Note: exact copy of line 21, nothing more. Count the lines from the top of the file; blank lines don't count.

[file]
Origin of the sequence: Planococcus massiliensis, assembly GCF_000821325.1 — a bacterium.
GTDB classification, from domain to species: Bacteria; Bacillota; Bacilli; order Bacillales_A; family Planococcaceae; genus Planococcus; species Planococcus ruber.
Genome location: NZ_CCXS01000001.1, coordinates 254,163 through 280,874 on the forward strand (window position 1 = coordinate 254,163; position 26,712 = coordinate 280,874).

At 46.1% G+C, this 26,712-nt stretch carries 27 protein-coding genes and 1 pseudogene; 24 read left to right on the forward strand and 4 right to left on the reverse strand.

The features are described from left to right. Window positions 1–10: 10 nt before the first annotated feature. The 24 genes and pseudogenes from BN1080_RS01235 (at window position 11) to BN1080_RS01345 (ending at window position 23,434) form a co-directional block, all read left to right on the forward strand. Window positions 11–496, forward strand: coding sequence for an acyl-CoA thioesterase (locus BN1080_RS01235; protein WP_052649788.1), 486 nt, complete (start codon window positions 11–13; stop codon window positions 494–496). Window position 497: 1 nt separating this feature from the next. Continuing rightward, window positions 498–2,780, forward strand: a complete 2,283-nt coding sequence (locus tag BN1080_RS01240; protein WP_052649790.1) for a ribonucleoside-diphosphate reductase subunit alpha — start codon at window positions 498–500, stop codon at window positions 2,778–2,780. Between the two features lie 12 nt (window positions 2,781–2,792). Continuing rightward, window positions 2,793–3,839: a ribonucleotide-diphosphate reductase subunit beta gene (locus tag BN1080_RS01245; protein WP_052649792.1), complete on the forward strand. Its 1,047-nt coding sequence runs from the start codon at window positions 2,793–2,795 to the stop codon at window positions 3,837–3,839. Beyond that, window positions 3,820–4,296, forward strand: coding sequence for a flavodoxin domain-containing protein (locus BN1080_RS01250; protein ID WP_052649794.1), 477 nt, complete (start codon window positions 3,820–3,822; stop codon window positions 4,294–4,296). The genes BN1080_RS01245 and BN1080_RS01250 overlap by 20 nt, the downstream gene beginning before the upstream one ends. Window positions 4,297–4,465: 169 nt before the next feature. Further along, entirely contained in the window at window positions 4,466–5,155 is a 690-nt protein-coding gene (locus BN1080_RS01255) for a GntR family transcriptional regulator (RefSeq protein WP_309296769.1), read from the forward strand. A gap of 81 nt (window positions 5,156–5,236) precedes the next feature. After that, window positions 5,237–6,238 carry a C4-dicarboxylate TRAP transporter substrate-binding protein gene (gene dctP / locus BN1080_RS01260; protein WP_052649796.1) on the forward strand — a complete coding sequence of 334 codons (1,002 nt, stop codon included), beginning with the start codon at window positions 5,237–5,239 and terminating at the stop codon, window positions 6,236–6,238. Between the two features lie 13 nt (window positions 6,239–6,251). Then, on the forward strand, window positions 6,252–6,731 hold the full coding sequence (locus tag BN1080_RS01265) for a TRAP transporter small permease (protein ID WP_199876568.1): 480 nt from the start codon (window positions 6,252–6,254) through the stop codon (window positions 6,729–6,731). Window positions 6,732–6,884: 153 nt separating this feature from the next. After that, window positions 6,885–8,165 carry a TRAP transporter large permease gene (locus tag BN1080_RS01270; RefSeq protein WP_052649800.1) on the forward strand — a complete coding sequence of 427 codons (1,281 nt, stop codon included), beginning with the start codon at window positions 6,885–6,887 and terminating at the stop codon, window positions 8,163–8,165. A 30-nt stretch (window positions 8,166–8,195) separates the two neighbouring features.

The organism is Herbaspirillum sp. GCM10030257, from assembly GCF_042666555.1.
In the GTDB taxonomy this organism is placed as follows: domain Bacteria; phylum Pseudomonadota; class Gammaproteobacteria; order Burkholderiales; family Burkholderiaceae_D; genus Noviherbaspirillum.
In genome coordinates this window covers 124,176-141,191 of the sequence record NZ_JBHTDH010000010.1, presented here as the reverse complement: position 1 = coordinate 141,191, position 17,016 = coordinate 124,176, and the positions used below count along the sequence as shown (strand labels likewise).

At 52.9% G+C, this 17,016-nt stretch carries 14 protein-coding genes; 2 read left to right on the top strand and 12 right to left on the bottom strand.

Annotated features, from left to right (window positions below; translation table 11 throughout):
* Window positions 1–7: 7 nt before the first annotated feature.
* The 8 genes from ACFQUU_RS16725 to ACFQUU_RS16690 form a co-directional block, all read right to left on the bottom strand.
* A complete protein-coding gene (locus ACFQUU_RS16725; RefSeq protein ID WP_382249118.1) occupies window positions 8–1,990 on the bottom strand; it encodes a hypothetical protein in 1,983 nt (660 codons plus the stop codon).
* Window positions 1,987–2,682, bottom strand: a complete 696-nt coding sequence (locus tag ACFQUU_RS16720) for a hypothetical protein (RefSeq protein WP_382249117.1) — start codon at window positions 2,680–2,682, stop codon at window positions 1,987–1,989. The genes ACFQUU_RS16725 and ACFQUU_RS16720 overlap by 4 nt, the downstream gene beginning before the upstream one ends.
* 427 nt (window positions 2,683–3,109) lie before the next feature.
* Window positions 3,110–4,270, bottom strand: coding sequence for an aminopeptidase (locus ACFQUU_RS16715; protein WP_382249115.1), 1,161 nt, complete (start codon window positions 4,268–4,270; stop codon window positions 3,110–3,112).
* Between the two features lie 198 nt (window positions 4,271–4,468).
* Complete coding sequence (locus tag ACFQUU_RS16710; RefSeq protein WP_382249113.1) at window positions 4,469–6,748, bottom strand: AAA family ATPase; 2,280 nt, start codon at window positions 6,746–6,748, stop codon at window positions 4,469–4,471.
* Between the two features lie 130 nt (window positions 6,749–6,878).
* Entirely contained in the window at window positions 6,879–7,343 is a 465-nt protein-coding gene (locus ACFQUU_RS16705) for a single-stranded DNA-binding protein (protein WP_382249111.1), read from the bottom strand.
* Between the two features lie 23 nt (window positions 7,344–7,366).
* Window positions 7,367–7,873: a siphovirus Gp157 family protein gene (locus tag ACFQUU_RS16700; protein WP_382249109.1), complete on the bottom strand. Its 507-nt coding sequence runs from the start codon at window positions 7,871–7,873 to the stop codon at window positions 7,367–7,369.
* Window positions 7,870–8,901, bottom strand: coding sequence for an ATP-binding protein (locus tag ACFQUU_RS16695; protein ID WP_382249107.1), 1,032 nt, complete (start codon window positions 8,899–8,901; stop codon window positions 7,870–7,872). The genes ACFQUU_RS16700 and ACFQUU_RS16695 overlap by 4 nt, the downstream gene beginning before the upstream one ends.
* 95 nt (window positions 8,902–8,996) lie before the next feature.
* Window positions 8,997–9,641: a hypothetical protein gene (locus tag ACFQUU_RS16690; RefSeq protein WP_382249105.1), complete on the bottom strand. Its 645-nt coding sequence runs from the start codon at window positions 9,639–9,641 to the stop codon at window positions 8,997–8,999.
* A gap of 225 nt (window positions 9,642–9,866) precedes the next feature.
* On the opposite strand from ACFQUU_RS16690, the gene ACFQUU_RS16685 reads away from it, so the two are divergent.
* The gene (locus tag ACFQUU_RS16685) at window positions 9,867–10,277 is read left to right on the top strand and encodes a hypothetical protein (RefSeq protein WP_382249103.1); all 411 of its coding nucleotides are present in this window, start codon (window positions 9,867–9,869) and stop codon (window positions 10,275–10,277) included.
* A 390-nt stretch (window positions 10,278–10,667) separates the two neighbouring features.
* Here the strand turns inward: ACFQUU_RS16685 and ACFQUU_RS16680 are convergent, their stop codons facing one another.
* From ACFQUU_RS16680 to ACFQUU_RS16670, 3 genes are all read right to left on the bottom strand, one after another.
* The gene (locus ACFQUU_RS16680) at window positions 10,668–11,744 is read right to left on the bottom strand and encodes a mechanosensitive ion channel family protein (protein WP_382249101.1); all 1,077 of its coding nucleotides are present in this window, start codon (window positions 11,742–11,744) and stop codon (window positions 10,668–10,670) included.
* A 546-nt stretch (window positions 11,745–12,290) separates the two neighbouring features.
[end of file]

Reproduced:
* Between the two features lie 23 nt (window positions 7,344–7,366).